Members of all four Gold Coast teams will form a guard of honour for the Titans when they run out on Sunday.

Gold Coast unites in support of Titans

Members from all four incarnations of first grade teams from the Gold Coast will for the first time form a guard of honour for the current Titans squad in a new initiative dubbed 'From Giants to Titans'.

 

Around 50 former players from the Giants, Seagulls, Chargers and Titans will unite at Cbus Super Stadium for Sunday's clash with the Dragons as the Titans seek to forge stronger bonds with Gold Coast's history in the ARL and NRL competitions.

The Gold Coast Old Boys formed in 2007 upon the entry of the Titans into the NRL competition but no formal ties with the Titans were ever established until now.

Robert Simpkins, a member of the inaugural Giants team in 1988 and whose son Ryan is a member of the current Titans squad, said it was a great way to connect with history and help to build a positive culture within the club.

"You look at Souths and St George, Parramatta, they've all got that history and it takes time to build," Simpkins said.

"We've been trying to get this going for a while now. We're keen to get more people involved in it and have it filter through the Chargers era, the Seagulls era and to get involved with the Titans."

Sneaking up on 100 games for the club having moved from the Sharks in 2012, Titans forward Luke Douglas said it was important to forge that connection with the past in order to build future success.

"I'm a big believer in the history of the club and not only the Titans but all the Gold Coast teams before the Titans," Douglas said.

"It's good to have them all there and have them all supporting us. They're going to make a guard of honour for us to run out of so it's pretty special.

"Now that we're combining all the previous team names we're on the right path. It's good to have that history and hopefully it brings some good culture to the club."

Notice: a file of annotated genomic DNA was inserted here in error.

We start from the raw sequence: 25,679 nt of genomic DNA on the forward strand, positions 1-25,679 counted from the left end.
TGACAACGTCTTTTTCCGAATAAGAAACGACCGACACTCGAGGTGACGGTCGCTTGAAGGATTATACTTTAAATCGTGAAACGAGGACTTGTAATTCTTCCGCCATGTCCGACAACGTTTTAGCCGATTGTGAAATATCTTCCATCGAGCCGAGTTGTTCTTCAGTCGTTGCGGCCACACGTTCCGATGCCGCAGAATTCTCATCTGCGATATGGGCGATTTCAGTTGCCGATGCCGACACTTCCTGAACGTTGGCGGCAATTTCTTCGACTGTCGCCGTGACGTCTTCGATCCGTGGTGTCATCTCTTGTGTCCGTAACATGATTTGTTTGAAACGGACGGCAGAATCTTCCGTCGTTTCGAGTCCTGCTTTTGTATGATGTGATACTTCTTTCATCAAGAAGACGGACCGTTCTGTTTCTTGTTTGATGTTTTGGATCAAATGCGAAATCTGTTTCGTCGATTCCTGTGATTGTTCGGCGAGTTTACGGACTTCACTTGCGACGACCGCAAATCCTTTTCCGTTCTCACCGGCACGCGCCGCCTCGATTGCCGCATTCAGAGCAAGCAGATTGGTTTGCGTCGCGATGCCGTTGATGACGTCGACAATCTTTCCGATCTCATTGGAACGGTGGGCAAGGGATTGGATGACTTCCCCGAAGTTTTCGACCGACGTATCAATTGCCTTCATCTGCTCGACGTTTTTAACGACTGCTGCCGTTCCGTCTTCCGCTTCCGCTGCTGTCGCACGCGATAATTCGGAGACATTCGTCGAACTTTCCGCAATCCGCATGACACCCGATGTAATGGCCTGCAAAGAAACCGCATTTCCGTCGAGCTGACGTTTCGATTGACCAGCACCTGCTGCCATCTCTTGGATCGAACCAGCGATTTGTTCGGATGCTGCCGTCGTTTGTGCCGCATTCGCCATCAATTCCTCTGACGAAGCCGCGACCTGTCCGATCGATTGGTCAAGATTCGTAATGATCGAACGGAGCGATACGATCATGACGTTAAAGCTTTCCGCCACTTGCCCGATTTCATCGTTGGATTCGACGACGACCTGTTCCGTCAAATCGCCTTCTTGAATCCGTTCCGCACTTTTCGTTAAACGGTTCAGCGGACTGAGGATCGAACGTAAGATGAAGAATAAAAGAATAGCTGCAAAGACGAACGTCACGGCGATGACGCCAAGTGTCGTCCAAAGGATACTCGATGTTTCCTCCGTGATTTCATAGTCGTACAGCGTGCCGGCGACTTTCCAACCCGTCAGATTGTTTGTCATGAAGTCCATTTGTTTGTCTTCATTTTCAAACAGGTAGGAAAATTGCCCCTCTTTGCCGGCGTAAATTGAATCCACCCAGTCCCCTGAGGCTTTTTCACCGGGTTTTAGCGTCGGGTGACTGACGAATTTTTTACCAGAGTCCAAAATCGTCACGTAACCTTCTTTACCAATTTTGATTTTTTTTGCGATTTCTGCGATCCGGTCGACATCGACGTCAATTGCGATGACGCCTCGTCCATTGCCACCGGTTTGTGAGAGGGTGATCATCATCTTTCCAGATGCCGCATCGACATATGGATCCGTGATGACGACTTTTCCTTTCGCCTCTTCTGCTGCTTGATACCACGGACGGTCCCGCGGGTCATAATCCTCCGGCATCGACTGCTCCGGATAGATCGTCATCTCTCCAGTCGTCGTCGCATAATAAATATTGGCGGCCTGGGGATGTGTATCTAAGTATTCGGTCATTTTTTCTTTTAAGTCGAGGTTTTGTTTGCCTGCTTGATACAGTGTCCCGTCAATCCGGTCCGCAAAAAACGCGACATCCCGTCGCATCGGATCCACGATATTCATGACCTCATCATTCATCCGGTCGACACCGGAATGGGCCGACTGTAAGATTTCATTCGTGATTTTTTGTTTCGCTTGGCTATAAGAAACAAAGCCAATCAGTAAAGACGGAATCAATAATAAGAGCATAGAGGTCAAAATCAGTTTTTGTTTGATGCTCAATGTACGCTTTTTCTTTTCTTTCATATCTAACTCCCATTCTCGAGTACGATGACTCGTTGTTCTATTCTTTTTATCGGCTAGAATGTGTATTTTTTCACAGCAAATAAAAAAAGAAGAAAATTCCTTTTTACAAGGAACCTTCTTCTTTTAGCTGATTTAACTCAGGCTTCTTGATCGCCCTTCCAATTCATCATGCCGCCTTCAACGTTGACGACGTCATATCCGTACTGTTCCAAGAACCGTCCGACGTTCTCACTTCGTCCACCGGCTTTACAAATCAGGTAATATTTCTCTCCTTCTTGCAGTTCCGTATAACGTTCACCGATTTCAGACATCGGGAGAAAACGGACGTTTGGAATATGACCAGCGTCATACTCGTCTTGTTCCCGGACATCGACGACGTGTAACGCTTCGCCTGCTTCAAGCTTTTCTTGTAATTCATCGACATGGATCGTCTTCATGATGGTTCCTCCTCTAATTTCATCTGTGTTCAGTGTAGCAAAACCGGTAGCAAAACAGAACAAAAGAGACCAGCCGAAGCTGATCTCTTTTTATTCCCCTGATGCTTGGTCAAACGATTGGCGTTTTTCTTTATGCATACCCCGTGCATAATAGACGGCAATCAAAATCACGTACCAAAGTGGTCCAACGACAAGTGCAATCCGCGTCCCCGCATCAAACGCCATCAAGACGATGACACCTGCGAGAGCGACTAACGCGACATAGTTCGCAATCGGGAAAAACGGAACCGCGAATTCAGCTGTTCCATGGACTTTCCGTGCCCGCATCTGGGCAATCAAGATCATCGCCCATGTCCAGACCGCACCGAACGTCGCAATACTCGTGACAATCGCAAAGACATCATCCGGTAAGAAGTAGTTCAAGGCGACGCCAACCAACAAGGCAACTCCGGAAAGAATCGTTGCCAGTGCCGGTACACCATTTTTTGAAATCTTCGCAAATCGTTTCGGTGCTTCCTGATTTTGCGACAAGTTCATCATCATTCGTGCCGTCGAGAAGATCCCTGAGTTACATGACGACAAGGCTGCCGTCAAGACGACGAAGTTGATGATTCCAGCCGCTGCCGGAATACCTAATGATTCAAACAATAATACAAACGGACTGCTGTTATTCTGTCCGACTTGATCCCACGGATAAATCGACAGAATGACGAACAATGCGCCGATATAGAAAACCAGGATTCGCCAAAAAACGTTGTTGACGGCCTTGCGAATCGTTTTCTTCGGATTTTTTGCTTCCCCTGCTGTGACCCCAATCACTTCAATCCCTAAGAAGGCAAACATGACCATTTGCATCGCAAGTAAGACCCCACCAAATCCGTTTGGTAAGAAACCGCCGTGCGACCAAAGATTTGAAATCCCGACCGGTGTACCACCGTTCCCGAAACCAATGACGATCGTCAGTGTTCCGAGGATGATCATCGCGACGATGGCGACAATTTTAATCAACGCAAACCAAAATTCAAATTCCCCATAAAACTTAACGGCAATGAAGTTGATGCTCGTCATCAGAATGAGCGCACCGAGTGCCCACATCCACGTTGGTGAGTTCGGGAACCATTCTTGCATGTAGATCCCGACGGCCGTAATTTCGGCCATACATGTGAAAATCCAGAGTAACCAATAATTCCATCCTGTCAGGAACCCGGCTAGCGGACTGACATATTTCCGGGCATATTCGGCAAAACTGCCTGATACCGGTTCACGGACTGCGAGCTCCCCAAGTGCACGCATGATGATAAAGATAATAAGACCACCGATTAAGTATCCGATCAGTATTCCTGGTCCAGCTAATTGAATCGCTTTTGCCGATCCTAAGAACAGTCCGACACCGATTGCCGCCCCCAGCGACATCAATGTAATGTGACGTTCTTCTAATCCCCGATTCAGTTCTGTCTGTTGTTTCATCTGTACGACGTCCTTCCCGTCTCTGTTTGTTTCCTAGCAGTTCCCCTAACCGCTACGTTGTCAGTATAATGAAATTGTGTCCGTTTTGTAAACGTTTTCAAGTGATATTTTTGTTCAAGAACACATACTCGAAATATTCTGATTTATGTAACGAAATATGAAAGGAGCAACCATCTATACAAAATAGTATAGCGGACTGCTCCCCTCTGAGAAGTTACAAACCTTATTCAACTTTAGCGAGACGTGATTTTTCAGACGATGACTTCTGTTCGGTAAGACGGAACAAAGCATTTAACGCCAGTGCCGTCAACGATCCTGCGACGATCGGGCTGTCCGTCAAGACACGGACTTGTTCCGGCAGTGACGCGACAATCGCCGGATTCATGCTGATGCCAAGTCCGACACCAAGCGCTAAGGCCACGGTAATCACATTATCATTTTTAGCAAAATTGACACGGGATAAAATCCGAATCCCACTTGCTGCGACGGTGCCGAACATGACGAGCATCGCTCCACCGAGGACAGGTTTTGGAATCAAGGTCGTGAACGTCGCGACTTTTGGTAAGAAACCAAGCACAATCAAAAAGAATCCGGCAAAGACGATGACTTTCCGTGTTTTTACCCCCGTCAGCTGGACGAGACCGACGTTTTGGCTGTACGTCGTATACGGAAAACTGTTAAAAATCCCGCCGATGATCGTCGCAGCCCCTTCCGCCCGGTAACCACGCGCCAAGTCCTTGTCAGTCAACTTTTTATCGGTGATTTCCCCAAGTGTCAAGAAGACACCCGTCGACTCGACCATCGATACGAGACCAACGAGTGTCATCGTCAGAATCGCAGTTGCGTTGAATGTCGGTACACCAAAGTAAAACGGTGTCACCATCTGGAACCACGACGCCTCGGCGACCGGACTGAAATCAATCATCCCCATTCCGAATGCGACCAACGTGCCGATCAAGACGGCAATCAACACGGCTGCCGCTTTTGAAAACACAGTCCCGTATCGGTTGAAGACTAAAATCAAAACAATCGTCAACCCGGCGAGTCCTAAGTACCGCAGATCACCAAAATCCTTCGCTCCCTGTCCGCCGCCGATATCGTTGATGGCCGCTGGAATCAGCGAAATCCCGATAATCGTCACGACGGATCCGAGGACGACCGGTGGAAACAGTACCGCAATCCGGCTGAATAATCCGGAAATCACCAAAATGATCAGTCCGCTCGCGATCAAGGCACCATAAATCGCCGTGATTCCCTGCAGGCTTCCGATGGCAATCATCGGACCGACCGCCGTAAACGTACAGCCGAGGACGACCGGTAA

While the Giants and then the Seagulls struggled to establish a foothold in the premier rugby league competition, the Chargers were financially viable when they became a victim of rationalisation following the Super League war.

But Peter Gill knows better than most how tough the Gold Coast market has been to win over since the inception of the Giants in 1988.

After 71 games for the Dragons, Gill played 67 games for the Seagulls between 1992-95 and also worked in the club's marketing and sponsorship department which was just as tough an assignment as winning games on the field.

"It was tough. We were trying to get Jeep on board and we nearly had them signed, sealed and delivered and they pulled the pin at the last minute," Gill told NRL.com.

"We never really had a major sponsor and it's been tough for a long time on the Gold Coast.

"It is tough but the boys have just got to win. If they start winning people will start following them again.

"Everyone loves a winner and if you're winning games every week you're going to be in the grand final.

"I think Neil Henry and Terry Matterson are doing a great job and they're getting some quality players with some young kids coming through so I reckon they're on the right track.

"You don't look for a pat on the back or anything but it will be good to be recognised [on Sunday].

"I go down to the St George reunions every year and they're a great, traditional club. Here, they haven't done anything yet but in a couple of years who knows what might happen.

"I just hope they can win a grand final and then everyone will follow them."